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Cries and Whispers: The Criterion Collection Blu-ray Review

Cries and Whispers (Viskningar och rop) (1972-73) movie poster Cries and Whispers (Viskningar och rop)

US Theatrical Release: December 21, 1972 (Swedish Release: March 5, 1973) / Running Time: 92 Minutes / Rating: R

Writer/Director: Ingmar Bergman

Cast: Harriet Andersson (Agnes), Kari Sylwan (Anna), Ingrid Thulin (Karin), Liv Ullmann (Maria, Her Mother), Anders Ek (Isak the Priest), Inga Gill (Storyteller), Erland Josephson (Doctor David), Henning Moritzen (Joakim), Georg Årlin (Fredrik)

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In the nearly ninety years the Academy Awards have been around, 520 films have been nominated for Best Picture.
Of those, a mere nine have been performed primarily or exclusively in a language other than English. Amidst such long odds, those nine films -- from Jean Renoir's Grand Illusion (1939) to Michael Haneke's Amour (2012) -- had to stand out in a major way to elicit recognition that even trumps the Best Foreign Language Film Oscar some of them went on to win.

The 1972 Swedish drama Cries and Whispers became the fourth foreign language production to elicit a Best Picture nomination. Though its writer-director Ingmar Bergman was frequently acknowledged by the Academy in both Foreign Film and Original Screenplay categories, Cries was the only one of his nearly sixty films to vie for the Oscars' top prize. The nomination put Bergman's movie up against American Graffiti, The Exorcist, the forgotten romantic comedy A Touch of Class and, the ultimate winner and 1973 box office champ, The Sting.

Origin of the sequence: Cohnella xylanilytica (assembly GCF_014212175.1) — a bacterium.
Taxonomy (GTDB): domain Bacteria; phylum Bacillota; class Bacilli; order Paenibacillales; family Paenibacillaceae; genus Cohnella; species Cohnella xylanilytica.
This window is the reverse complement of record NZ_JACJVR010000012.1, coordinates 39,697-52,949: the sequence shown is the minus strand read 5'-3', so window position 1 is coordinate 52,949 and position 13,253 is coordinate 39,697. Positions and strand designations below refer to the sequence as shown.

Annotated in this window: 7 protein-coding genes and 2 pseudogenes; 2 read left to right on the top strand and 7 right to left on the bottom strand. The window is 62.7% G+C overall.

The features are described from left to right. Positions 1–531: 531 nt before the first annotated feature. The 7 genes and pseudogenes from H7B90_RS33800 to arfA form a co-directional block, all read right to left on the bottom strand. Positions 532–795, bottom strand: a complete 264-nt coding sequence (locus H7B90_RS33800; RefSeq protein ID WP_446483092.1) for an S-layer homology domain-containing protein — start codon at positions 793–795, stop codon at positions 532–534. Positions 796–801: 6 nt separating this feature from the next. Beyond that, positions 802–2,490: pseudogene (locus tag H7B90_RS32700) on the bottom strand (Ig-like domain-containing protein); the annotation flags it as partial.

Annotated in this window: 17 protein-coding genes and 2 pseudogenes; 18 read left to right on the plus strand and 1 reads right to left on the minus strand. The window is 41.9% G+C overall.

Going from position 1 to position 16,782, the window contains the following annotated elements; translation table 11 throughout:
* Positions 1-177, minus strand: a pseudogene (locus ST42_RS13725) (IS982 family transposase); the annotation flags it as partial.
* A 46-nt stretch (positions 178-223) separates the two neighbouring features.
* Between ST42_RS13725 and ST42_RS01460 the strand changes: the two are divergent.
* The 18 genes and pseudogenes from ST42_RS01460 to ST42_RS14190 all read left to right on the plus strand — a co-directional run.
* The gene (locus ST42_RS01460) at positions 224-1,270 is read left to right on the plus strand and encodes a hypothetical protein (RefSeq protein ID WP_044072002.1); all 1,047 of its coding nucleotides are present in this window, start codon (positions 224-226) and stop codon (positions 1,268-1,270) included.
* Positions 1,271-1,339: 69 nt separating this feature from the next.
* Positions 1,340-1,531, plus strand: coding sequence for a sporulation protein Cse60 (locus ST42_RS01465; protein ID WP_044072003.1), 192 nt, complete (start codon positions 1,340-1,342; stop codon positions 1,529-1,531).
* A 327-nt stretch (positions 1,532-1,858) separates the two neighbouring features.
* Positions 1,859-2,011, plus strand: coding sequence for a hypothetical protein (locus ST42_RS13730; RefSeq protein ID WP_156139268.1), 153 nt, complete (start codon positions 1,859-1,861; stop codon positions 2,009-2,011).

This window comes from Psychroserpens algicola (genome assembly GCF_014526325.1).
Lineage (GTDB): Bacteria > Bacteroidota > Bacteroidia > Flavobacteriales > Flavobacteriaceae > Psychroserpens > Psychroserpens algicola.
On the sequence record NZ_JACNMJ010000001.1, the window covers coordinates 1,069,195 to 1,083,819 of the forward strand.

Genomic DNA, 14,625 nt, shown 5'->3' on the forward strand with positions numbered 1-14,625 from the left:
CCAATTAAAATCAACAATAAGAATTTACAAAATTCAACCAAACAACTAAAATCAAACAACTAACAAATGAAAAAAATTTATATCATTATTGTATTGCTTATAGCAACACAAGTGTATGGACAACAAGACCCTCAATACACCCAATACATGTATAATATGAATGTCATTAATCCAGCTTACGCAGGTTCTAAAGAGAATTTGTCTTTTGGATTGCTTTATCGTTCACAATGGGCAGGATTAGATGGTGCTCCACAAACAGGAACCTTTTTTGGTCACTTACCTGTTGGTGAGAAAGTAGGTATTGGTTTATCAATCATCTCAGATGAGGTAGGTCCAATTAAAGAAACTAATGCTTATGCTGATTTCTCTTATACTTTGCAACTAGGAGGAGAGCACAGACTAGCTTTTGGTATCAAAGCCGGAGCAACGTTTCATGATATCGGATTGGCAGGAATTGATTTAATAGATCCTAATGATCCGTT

In Ingmar Bergman's "Cries and Whispers", cancer-stricken Agnes (Harriet Andersson) is dying a painful death.

Cries brings four women together in one house in the early 1900s. Agnes (Harriet Andersson) is dying of cancer. She is in great discomfort and anguish. No one can really help, but the other three women are trying. Agnes' sisters, Karin (Ingrid Thulin) and Maria (Liv Ullmann), are quite different and distant. While Karin resists any kind of human contact, Maria dresses to accentuate her bosom and has had an affair with a doctor (Erland Josephson) that led to her husband (Henning Moritzen) attempting suicide. Then there is Anna (Kari Sylwan), a housekeeper who is secretly much more than that to Agnes.